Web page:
Before I start, I know everyone is talking about this, but my perspective as an ex-DCAA auditor may be a little different. I am a little taken aback by the way the agency is being portrayed, but I haven’t been there in a while, so…
I left federal service in 2005 and a lot has changed in that brief period. The biggest changes have come since July 2008. The entire federal contracting arena is still buzzing about how the GAO basically laid the smack-down on DCAA for a lack of independence in their audits (http://www.gao.gov/new.items/d08857.pdf). The findings came out of the “Big Guy” contractors where DCAA has resident offices and eats lunch in the same cafeterias as the contractor’s personnel. Specifically, GAO mentioned contractors performing on billions of dollars in contract negotiations and millions in overpayments – by MAJOR contractors. It goes on to mention limited audit hours and management intimidation within DCAA.
In response, DCAA changed policies and procedures and issued guidance letters to help control auditors. Arguably, December 2008 (http://www.dcaa.mil/mmr/08-PAS-043.pdf) was possibly the biggest change in policy for DCAA. Internal control systems were at the forefront of the memo issued:
- DCAA will no longer report “deficient in part” opinions – the system review is now PASS/FAIL
- Audit reports will no longer include suggestions for improvement of the system
- When is system is found inadequate, the auditor is required to recommend to the ACO that payments be suspended for affected contracts
I like the idea of Pass/Fail system reviews. I even like the idea of letting the contractor figure out for themselves what they need to change – and then charging the government through an indirect allocation for the time spent figuring out what DCAA didn’t tell them. I am not so sure on the suspension of payments, although it does give a little bit of a bite to what had been a de-fanged DCAA. Kudos!
All in all, DCAA issued 19 memos by the end of 2008, 11 of which were associated directly back to the GAO memo (http://www.dcaa.mil/openguidance.htm). No longer would DCAA be part of a solution for government compliance – it would merely be the police issuing a citation.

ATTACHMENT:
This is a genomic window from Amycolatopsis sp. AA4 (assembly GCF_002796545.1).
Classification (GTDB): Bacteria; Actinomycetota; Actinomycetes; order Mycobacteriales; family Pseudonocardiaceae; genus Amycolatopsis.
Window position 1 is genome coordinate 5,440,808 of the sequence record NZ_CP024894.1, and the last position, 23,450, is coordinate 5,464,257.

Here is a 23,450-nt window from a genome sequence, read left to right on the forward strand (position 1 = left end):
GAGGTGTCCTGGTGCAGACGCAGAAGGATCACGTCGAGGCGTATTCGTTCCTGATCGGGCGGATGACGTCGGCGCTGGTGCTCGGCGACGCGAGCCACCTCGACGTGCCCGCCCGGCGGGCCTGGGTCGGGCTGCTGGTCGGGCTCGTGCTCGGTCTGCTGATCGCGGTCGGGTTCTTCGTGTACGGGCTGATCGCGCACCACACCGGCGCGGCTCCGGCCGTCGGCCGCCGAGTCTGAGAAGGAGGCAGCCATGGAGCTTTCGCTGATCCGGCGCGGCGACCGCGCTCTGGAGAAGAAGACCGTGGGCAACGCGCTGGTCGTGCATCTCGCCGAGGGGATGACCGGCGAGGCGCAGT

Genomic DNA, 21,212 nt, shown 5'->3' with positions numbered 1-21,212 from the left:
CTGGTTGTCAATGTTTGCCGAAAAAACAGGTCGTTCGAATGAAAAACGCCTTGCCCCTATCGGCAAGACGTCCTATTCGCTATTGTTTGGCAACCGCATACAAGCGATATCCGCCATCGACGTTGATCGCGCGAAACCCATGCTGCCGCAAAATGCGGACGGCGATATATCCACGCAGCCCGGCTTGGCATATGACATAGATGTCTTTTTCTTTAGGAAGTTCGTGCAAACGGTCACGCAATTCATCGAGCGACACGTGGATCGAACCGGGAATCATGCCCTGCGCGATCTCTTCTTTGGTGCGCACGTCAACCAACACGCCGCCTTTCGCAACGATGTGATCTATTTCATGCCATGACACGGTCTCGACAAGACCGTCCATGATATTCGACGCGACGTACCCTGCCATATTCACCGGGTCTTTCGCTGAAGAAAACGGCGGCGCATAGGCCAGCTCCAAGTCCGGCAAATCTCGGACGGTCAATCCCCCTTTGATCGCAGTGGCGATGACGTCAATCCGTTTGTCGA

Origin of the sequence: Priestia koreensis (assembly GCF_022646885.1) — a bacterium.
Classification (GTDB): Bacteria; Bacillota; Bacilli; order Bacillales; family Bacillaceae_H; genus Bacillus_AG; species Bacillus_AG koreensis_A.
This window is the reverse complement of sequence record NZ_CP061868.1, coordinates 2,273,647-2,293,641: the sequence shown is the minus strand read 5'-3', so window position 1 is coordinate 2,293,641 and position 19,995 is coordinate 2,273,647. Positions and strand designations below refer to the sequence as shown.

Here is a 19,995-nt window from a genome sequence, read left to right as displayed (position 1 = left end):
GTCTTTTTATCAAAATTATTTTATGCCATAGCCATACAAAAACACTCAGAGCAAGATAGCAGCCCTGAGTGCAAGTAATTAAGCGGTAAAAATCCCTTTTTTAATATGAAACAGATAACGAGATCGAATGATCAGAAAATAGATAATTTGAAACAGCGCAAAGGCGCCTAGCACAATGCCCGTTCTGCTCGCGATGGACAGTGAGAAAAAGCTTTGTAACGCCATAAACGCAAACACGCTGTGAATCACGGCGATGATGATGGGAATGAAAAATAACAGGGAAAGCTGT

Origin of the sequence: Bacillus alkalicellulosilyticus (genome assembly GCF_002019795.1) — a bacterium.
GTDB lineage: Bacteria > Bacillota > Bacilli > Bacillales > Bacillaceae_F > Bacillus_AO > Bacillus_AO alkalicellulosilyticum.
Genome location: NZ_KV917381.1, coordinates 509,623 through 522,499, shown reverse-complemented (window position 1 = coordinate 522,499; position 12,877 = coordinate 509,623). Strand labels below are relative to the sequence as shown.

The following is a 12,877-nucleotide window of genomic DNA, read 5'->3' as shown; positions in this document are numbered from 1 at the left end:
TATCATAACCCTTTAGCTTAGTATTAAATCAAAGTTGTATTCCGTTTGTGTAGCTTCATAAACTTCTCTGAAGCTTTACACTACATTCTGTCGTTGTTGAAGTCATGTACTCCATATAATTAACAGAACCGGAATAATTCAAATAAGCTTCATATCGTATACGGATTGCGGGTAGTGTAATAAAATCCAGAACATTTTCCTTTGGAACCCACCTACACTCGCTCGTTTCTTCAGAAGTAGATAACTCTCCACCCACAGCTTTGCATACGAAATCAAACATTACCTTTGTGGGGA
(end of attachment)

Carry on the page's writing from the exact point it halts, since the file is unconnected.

I don’t want this to be a DCAA-bashing – they get enough of a hard time from contractors, GAO, and really anyone who knows what they do and who they are. I am here only to question whether DCAA is turning its auditors [back] into robots?
Think about this for a moment. If you reach in your pocket and pull out your car keys and drop some change (2 quarters, 3 dimes, and 4 pennies) how much time do you take to find it ALL? This is a materiality decision. If the 4 pennies disappear into the sewer, you don’t call public works and ask for someone to remove the storm drain cover so you can go retrieve it, putting on hold everything else you have to do for the rest of the day. You pick up the quarters and the dimes that are closest and leave the rest because it just isn’t worth it.
What DCAA auditors are now being told is, out of the numerous items that you have checked related to a system’s internal controls, if the contractor misses one the contractor fails the review. Auditor judgment is what makes an audit go smoothly and causes a collaborative environment between auditor and contractor. With an adversarial relationship now being posited, contractors will not be as forthcoming and auditors will have to dig deeper – growing audit hour budgets and increasing backlog.
According to recent estimates, the volume of work that has been paid for by federal departments but that still awaits auditing by the Defense Contract Audit Agency has nearly quadrupled — from $110 billion in 2006 to $405 billion in 2010. But in the same period, the Defense Contract Audit Agency’s staffing grew by only 20 percent.
My cautionary tale through all of this “change” by DCAA is give it time and patience. I hold a soft spot in my heart for DCAA – they trained me and led me to where I am today in some small way. Remember they are professionals and they are trying to help show you where you can do better next time – even if they can’t really tell you how to change it [anymore].